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The Enduring Appeal of Creating on a Typewriter

There it sits: Draft #2 of my novel Where Dogs Live Forever, created on a 1969 Remington Mark II portable manual typewriter. The outline/first draft followed closely the advice and love given by author Anne Bernays, in “The Enduring Appeal of Putting Pen to Paper.” In her article, she praises the virtues of writing longhand. I concur.

My longhand tools of choice are a Venger fountain pen loaded with blue ink and 8½” x 11” yellow legal pad: blue ink because it is more encouraging and inviting than the false binary of black ink; 8½” x 11” because it fits into folders easily. I’ve spent countless and happy hours at the Stowe Free Library scribbling away, the noise of my pen on the paper drawing curious glances. But it is the keys of the typewriter that create real magic for me.

It began with an old Royal typewriter that my mother had. She stole onion skin typing paper from her office and brought it home for me, and I spent the summer of 1975 clacking away on it, mostly rewriting baseball stories I read in the Boston Globe. In high school I took a typing class: a room full of desks with solid, manual typewriters stacked on them, the diminutive but authoritative Miss Wright patrolling the aisles as we typed over and over, “the quick brown fox jumps over the lazy dog.” (Note: It is “jumps” not “jumped” because “jumps” includes the “s” as a keystroke, making it a complete tour of the keys.)

I was sent to college with a Brother electric portable, which hummed and bucked as my fingers flew around the keys. The speed allowed me to produce pages and pages of creative and academic content for the English, history, and journalism classes that filled my schedule. The Brother also freed me from the confines of the typing lab, a dour room filled with miserable students hunting-and-pecking late into the night before papers were due. It also earned me beer money: for a buck a page I would type your research paper.

And then, computers. The novelty of early keyboards wore away quickly. Cheap, plastic, grotesquely bulbous, extruding up to my fingers, they lacked the feedback and reality of a typewriter keystroke. But they made typing easier, more accessible. And hundreds of files could be created and stored on the computer. Who cared if what you were typing was crap? It didn’t take up any room. And it was not real.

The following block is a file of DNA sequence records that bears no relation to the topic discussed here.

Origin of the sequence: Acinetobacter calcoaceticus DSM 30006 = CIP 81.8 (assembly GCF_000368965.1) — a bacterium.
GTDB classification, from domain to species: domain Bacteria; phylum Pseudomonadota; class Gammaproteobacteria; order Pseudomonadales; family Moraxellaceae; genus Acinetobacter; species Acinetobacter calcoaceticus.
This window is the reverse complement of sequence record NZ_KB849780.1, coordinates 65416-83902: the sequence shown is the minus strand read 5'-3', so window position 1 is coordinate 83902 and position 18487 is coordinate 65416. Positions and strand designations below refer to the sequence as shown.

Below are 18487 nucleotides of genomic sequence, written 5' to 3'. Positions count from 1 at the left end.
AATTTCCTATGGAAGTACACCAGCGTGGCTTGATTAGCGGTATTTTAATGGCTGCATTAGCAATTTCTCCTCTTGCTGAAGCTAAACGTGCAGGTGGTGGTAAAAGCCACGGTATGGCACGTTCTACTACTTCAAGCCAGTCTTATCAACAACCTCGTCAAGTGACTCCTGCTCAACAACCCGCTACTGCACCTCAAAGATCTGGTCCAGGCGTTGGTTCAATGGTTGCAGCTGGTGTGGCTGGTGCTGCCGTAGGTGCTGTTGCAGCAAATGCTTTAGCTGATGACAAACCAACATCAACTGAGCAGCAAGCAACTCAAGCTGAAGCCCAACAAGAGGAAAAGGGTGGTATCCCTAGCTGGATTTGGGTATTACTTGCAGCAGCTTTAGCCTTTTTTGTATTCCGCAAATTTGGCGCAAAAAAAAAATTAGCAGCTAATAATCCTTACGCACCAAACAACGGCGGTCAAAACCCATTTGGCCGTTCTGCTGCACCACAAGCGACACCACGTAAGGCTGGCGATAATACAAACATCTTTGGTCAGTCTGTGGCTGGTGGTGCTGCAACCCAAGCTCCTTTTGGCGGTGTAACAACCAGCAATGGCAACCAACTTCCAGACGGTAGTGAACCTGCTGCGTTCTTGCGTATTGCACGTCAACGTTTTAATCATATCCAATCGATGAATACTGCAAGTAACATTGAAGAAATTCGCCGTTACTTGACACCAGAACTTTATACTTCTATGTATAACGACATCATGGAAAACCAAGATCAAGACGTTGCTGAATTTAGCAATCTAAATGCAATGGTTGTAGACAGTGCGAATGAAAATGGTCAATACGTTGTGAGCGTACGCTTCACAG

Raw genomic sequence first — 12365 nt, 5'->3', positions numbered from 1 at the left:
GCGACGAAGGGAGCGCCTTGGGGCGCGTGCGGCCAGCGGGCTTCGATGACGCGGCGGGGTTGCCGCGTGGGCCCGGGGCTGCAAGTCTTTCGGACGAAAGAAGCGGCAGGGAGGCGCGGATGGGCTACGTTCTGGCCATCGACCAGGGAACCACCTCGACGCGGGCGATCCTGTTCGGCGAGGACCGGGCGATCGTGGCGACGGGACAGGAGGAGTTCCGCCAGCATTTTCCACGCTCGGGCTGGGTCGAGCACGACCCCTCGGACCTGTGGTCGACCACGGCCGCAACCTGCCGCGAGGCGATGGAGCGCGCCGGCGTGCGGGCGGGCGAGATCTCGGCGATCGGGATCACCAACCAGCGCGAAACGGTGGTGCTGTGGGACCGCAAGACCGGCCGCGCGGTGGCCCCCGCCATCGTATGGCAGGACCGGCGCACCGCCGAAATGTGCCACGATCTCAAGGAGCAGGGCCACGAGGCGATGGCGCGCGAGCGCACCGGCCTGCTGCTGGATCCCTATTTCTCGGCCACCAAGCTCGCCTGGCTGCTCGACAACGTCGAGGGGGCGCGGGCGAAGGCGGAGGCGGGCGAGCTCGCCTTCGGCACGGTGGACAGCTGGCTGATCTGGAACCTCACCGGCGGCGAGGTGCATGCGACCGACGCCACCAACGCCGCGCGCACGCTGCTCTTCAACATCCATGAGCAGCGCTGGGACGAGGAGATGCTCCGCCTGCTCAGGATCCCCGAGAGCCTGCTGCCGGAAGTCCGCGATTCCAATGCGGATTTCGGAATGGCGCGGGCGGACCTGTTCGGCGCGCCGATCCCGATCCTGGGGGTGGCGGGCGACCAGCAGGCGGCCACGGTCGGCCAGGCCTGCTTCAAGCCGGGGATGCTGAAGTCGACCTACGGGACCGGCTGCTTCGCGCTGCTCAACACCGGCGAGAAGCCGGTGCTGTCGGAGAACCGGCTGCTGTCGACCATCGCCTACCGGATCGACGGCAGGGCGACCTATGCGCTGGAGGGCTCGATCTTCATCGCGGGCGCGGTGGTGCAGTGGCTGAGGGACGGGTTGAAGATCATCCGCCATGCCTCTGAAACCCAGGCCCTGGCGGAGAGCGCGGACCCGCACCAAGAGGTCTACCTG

After almost 30 years of carpal tunnel and a sea of writing, fraught with laptops with their long, flat faces, I saw a movie: a documentary called California Typewriter. It was a window into the world of the typewriter renaissance, something that was apparently sweeping the world. There were organizations and collectors and Tom Hanks, a fanatic who joked that he had invented an app that allowed your typewriter to enter data into your computer. My typing was reborn, and soon I owned the Remington Mark II, a workman-like machine with simple, elegant lines, and an ability to do something important for the creative process: slow it down.

The speed of creation enabled by the computer cheapened the writing. But the typewriter demanded a rhythm, like a dance. It required reflection, because once the key was snapped and the paper inked, it was permanent. There was no deleting. There was only making, and facing the true consequence of the decision.

My feeble fingers and limp wrists soon grew firm and strong. Popeye forearms followed. But the real miracle was the work. Stacks of typed paper grew on my desk. I could see what I was creating as I created it. I could hold it in my hands. I could make marks on typos and write in the margins. Nothing was suggested except that which came from my creativity. There was no auto-save; there was no need.

And so my second drafts emerged from the platen of my machine, imprinted by the keys that I had pressed with my fingers. I was making things again, real things with a physical presence. Yes, the third drafts will find their way into the computer’s hard drive; but before that, they will be immortalized on 20-pound bond paper, stacked on my desk, evidence that I existed.

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